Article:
The 550-year-old sundial in Balıkesir's notable Zağnos Pasha Mosque will be replicated with new Turkish instructions soon. For many years, foreign tourists and local residents have not paid the sundial much attention. Muhammet Şakir Erarı, the head of the Provincial Foundations Directorate, told Anadolu Agency that the stone sundial was in use for 500 years, but had been neglected for the last 50 years. "It still works, but we are unable to read it. Locals look at it when they enter the mosque, but they, as well as the tourists, do not understand its function. A replica of the sundial will be soon designed in Turkish," he said. The new sundial will be placed next to the original version. Erarı said that the mosque will also be restored soon.
In the past, sundials were used to determine the time and correct prayer times throughout the year, Erarı explained, adding that the time of daily prayers is arranged according to the sun's position in the sky. "Prayer times were determined by using this sundial. People have been using wrist watches for the last 100 years, but before then, it was difficult to know prayer times. To avoid this problem, sundials were an efficient solution," he added. Erarı explained that the mosque is 600 years old and the sundial's markings are in the Ottoman language. The new sundial may help locals follow prayer times. The historical sundial displays months and seasons, he continued. "It is possible to call it a kind of time measurement device. Months were written down according to the Rumi calendar used in the Ottoman period," he said.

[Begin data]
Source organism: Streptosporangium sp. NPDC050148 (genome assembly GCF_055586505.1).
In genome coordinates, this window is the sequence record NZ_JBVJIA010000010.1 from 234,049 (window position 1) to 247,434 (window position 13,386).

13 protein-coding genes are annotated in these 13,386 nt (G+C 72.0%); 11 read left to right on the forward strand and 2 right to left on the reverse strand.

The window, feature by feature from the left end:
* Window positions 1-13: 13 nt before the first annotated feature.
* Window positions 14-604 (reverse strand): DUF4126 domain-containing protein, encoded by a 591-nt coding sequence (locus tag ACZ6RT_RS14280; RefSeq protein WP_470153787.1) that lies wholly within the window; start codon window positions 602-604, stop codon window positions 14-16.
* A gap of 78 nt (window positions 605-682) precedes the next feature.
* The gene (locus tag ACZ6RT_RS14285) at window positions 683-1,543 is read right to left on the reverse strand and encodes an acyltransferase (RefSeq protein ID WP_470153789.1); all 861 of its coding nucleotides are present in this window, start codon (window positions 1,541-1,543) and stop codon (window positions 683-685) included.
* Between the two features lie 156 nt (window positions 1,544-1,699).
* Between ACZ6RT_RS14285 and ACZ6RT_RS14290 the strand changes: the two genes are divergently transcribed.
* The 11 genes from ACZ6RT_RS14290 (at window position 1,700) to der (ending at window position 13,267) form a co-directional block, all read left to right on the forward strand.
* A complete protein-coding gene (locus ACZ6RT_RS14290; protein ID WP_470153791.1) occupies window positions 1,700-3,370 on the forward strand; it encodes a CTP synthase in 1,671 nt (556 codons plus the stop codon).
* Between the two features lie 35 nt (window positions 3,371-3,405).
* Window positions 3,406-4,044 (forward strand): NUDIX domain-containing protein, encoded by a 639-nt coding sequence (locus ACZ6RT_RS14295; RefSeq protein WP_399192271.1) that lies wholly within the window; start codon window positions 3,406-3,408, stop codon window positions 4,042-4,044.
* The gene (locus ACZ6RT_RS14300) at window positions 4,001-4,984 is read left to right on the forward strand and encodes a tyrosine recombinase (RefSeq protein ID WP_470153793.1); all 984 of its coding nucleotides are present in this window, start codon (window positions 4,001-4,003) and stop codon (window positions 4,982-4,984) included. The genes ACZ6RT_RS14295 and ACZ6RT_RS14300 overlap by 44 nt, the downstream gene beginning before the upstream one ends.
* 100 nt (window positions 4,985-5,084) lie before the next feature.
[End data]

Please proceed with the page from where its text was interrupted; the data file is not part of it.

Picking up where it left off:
The Rumi calendar is a solar-based calendar and features months in the Ottoman language such as "Kanun-i Evvel" (December), "Kanun-i Sani" (January), "Teşrin-i Evvel" (October) and "Teşrini-Sani" (November). Erarı said the sundial has an arc with a nail in the middle of it. The shadow of the nail follows a reverse direction of the sun's rotation from east to west. When its shadow makes a zero angle with the nail, it means that the sun has reached its highest point in the sky. When the shadow begins to move to the east, which means the sun is moving toward the west, the noon prayer starts. Erarı said the afternoon prayer is understood by looking on special instructions and ranges on the sundial. "In the past, there were expert officials who could read sundials at mosques. They were called 'muvakkit,' and the place where they lived was called 'muvakkithane'," he explained. Erarı said that a new dial plate will be prepared for the new version.
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